The Democratic Republic of the Congo’s (DRC) plan to reduce emissions in the agriculture, forestry and other land use (AFOLU) sectors is robust, according to an analysis released November 12, 2015 by the Union of Concerned Scientists (UCS). By contrast, Brazil, India and Indonesia’s plans for limiting global warming emissions in similar sectors disappoint despite their status as important tropical forest nations.
Trends identified by UCS also see smaller countries doing more to analyze and reduce their land use emissions than more populated countries, the analysis showed.
The report, “INDCs, Take 3: The Land Sector in the Intended Nationally Determined Contributions of Brazil, Indonesia, India and the Democratic Republic of the Congo,” is the final white paper in a three-part series released by UCS. The report analyzed countries’ so-called Intended Nationally Determined Contributions (INDCs)—nation-specific action plans submitted to the United Nations outlining how they will reduce their global warming emissions in the 2020s—based on transparency, ambition, accounting standards and proposed actions. About 122 countries have submitted their INDCs, which are expected to shape negotiations at the upcoming climate conference in Paris.
“The land use sector, which accounts for about one-fourth of total global warming emissions, can’t be ignored if we want to solve the problem of climate change,” said Doug Boucher, director of the Tropical Forest and Climate Initiative at UCS and report author. “The climate mitigation potential of agriculture and forests is great, and needs to be fully realized to prevent the worst consequences of climate change that will occur if global temperatures rise by more than 2 degrees Celsius.”
Brazil, home to the world’s largest rainforest, has made history for achieving the largest emissions reductions of any country over the past decade. In its INDC, the country boasts a worthy goal to reduce its overall carbon emissions 37 percent by 2025 with or without international financing. However this ambition did not carry over to the country’s AFOLU sector emissions. Of greatest concern is that the nation pledges to eliminate only illegal deforestation in the Amazon, rather than reducing all forms of deforestation throughout the entire country.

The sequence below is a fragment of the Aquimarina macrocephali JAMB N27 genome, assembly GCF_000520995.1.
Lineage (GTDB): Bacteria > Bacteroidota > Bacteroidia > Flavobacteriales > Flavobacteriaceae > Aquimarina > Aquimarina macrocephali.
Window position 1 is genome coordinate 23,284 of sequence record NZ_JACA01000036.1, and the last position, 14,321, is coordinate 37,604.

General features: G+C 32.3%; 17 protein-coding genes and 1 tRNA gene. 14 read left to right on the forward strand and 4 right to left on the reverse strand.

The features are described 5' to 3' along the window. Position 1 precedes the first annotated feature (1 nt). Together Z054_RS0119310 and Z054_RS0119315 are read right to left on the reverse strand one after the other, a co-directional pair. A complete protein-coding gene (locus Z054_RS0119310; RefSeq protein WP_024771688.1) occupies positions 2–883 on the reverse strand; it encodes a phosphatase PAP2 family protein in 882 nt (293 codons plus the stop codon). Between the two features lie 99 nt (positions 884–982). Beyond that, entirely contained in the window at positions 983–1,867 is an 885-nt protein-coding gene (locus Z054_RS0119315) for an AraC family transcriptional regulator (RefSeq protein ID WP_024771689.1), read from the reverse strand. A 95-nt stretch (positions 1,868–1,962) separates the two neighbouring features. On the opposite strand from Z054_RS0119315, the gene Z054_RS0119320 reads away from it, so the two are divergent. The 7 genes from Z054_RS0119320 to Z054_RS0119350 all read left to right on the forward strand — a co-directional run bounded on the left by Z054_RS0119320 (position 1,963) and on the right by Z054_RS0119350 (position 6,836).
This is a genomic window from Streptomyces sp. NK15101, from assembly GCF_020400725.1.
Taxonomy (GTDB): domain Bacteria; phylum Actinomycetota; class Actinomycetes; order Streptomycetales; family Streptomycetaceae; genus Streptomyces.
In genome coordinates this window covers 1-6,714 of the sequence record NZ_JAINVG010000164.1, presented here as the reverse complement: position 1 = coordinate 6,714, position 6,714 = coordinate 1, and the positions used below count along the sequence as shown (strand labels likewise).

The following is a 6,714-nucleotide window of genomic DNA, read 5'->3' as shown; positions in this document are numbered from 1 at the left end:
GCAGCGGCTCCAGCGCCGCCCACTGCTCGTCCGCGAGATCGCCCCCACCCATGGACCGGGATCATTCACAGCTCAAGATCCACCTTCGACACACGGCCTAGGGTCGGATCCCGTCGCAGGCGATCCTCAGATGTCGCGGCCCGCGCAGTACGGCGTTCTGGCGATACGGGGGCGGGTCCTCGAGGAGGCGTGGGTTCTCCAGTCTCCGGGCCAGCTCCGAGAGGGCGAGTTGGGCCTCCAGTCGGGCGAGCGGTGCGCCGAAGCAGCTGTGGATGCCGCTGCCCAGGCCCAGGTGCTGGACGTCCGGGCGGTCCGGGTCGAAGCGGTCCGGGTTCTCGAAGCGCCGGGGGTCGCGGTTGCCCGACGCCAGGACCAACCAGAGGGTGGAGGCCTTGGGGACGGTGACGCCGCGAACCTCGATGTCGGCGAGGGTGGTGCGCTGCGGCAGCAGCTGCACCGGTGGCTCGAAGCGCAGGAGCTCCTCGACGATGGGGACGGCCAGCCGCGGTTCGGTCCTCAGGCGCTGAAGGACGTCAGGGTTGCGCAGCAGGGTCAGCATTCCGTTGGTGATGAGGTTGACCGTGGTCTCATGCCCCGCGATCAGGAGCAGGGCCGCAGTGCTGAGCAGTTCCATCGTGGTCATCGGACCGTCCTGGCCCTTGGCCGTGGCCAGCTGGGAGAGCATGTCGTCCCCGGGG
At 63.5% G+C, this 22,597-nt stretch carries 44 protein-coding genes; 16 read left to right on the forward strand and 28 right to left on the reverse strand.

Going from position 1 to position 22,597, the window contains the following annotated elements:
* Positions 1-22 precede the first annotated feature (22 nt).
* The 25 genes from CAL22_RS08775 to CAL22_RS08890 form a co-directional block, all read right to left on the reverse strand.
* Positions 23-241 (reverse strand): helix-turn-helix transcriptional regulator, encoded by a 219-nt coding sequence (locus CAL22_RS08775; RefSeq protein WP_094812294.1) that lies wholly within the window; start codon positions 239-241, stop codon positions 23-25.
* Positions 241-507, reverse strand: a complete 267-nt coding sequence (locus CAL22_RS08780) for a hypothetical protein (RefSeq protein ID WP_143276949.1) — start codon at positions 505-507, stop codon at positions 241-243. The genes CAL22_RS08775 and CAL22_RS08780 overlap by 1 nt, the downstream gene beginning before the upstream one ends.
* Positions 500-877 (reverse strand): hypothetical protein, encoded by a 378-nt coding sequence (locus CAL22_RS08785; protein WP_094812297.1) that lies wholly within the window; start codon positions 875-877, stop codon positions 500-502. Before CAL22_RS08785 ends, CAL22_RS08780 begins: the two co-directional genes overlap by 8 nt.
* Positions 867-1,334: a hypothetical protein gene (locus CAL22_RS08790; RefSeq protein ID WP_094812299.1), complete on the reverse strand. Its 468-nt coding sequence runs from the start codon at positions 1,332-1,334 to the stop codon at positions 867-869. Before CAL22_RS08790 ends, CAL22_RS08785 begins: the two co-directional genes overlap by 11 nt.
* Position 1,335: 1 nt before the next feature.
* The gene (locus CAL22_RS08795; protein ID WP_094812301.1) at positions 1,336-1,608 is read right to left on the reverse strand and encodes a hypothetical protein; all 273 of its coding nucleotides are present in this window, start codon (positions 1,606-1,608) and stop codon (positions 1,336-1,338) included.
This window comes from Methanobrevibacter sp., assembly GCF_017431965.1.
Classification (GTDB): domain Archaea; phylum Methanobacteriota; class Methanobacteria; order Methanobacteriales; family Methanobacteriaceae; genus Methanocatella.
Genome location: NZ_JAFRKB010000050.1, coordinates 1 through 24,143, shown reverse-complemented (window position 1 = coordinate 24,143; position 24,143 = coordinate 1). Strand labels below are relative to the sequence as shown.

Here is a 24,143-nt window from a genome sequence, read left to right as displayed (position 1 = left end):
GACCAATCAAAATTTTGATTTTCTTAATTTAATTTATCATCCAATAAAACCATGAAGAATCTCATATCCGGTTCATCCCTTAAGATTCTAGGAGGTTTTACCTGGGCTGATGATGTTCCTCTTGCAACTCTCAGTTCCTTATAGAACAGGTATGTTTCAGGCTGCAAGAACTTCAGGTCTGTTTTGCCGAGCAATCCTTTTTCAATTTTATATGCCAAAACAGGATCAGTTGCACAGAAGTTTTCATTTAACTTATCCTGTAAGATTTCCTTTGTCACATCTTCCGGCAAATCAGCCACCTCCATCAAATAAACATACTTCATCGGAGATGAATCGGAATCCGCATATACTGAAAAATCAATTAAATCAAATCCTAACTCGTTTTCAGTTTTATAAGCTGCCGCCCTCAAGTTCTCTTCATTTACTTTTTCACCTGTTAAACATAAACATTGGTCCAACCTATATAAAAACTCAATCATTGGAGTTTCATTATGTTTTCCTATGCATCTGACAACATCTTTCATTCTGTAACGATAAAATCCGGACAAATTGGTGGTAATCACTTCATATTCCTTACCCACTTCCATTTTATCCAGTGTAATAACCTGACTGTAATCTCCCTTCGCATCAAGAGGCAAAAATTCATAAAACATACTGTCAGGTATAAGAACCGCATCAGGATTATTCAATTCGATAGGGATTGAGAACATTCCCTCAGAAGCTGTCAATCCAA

“Brazil’s promises are inadequate if they claim they can address deforestation simply by going after illegal activities in the Amazon,” said Boucher. “The problem is bigger than illegality and bigger than the Amazon. Brazil also needs to reduce deforestation in other parts of the country.”
Indonesia’s INDC is also problematic on land use, the analysis revealed. Approximately 63 percent of Indonesia’s global warming emissions come from the AFOLU sectors, mostly due to deforestation for large-scale agriculture. The report points out that it is therefore surprising and worrisome that Indonesia’s INDC—which proposes a 29 percent emissions reduction by 2030 compared to business as usual, or 41 percent if it receives international financing—failed to present a goal for ending deforestation or peatland clearing.